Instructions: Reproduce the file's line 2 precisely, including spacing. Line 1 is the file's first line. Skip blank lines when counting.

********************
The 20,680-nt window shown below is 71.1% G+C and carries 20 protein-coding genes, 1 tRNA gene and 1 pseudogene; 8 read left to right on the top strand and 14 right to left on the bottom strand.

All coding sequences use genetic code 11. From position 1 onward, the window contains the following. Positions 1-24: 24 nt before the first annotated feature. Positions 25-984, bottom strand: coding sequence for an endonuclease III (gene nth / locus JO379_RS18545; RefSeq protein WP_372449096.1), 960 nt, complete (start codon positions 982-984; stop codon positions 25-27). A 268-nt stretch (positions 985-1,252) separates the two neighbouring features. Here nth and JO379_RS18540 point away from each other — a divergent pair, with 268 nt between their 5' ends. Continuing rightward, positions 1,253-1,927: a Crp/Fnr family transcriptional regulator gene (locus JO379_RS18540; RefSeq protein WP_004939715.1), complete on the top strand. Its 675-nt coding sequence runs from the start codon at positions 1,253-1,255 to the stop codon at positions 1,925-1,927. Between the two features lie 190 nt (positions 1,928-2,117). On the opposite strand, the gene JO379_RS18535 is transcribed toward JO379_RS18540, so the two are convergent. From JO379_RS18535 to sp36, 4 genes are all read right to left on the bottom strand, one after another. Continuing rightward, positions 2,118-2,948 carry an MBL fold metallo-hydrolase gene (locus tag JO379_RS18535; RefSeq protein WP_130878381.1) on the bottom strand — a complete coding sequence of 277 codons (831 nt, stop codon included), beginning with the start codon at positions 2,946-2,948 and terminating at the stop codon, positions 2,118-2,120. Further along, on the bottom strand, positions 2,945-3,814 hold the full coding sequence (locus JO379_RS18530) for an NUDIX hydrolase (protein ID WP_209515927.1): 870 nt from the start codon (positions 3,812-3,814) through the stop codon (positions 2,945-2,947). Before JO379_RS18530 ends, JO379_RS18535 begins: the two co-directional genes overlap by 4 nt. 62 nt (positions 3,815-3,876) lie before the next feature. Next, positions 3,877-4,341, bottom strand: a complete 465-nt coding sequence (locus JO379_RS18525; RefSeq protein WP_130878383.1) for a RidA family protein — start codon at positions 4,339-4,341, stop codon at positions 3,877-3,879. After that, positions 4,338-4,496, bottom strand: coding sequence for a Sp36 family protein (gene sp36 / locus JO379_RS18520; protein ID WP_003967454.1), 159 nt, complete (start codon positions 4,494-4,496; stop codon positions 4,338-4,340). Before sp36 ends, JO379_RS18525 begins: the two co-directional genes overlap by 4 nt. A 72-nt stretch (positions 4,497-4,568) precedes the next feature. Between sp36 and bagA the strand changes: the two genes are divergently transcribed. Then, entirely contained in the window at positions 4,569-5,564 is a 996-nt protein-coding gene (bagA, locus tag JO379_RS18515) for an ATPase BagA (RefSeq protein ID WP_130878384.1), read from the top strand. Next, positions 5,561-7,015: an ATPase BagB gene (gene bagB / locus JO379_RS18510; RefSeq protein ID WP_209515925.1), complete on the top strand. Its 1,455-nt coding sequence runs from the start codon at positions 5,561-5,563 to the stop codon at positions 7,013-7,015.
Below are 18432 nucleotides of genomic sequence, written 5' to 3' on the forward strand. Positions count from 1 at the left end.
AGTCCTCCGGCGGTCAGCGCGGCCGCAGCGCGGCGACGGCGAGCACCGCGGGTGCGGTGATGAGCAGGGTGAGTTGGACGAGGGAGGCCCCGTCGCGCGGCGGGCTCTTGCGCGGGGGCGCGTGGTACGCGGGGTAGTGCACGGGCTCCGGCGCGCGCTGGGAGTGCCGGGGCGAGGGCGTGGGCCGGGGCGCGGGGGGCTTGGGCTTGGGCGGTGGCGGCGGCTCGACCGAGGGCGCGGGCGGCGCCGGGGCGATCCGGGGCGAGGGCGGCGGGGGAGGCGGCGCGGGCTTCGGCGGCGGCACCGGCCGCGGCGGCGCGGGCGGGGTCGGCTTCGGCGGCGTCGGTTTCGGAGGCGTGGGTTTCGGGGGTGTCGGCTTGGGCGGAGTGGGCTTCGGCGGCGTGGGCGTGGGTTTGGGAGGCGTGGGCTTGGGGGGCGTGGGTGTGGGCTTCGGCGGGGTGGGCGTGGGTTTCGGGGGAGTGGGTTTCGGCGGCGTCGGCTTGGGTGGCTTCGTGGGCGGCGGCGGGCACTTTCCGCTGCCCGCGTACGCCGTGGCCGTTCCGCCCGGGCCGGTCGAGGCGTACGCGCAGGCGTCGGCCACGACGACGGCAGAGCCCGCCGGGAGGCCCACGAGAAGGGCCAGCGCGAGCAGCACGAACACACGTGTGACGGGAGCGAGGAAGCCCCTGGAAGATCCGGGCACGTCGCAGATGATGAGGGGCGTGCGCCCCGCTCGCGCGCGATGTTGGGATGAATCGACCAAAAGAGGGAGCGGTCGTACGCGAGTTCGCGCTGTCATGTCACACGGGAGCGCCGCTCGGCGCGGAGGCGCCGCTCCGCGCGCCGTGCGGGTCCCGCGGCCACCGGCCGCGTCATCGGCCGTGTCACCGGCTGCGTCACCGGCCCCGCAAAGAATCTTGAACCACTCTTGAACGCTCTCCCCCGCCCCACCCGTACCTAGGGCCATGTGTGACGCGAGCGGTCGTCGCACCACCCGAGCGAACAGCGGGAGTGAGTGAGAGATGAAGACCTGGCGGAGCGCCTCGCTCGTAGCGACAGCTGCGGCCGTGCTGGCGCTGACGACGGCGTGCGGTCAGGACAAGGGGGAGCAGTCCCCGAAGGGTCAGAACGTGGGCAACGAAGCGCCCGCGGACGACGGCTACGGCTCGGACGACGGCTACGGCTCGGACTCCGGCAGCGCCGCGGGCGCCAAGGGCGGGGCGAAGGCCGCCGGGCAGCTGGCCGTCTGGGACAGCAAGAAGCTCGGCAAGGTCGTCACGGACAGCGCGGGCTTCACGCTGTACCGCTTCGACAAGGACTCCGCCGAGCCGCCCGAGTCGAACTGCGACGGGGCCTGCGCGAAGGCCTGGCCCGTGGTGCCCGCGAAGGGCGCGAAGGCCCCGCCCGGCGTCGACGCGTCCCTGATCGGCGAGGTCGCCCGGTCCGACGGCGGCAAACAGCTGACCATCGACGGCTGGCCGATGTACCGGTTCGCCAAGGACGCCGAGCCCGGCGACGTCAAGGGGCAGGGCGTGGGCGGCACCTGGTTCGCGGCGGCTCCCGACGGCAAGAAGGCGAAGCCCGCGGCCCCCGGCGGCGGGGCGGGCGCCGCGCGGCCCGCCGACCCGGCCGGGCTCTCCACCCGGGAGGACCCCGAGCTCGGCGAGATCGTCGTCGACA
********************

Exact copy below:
All coding sequences use genetic code 11. From position 1 onward, the window contains the following. Positions 1-24: 24 nt before the first annotated feature. Positions 25-984, bottom strand: coding sequence for an endonuclease III (gene nth / locus JO379_RS18545; RefSeq protein WP_372449096.1), 960 nt, complete (start codon positions 982-984; stop codon positions 25-27). A 268-nt stretch (positions 985-1,252) separates the two neighbouring features. Here nth and JO379_RS18540 point away from each other — a divergent pair, with 268 nt between their 5' ends. Continuing rightward, positions 1,253-1,927: a Crp/Fnr family transcriptional regulator gene (locus JO379_RS18540; RefSeq protein WP_004939715.1), complete on the top strand. Its 675-nt coding sequence runs from the start codon at positions 1,253-1,255 to the stop codon at positions 1,925-1,927. Between the two features lie 190 nt (positions 1,928-2,117). On the opposite strand, the gene JO379_RS18535 is transcribed toward JO379_RS18540, so the two are convergent. From JO379_RS18535 to sp36, 4 genes are all read right to left on the bottom strand, one after another. Continuing rightward, positions 2,118-2,948 carry an MBL fold metallo-hydrolase gene (locus tag JO379_RS18535; RefSeq protein WP_130878381.1) on the bottom strand — a complete coding sequence of 277 codons (831 nt, stop codon included), beginning with the start codon at positions 2,946-2,948 and terminating at the stop codon, positions 2,118-2,120. Further along, on the bottom strand, positions 2,945-3,814 hold the full coding sequence (locus JO379_RS18530) for an NUDIX hydrolase (protein ID WP_209515927.1): 870 nt from the start codon (positions 3,812-3,814) through the stop codon (positions 2,945-2,947). Before JO379_RS18530 ends, JO379_RS18535 begins: the two co-directional genes overlap by 4 nt. 62 nt (positions 3,815-3,876) lie before the next feature. Next, positions 3,877-4,341, bottom strand: a complete 465-nt coding sequence (locus JO379_RS18525; RefSeq protein WP_130878383.1) for a RidA family protein — start codon at positions 4,339-4,341, stop codon at positions 3,877-3,879. After that, positions 4,338-4,496, bottom strand: coding sequence for a Sp36 family protein (gene sp36 / locus JO379_RS18520; protein ID WP_003967454.1), 159 nt, complete (start codon positions 4,494-4,496; stop codon positions 4,338-4,340). Before sp36 ends, JO379_RS18525 begins: the two co-directional genes overlap by 4 nt. A 72-nt stretch (positions 4,497-4,568) precedes the next feature. Between sp36 and bagA the strand changes: the two genes are divergently transcribed. Then, entirely contained in the window at positions 4,569-5,564 is a 996-nt protein-coding gene (bagA, locus tag JO379_RS18515) for an ATPase BagA (RefSeq protein ID WP_130878384.1), read from the top strand. Next, positions 5,561-7,015: an ATPase BagB gene (gene bagB / locus JO379_RS18510; RefSeq protein ID WP_209515925.1), complete on the top strand. Its 1,455-nt coding sequence runs from the start codon at positions 5,561-5,563 to the stop codon at positions 7,013-7,015.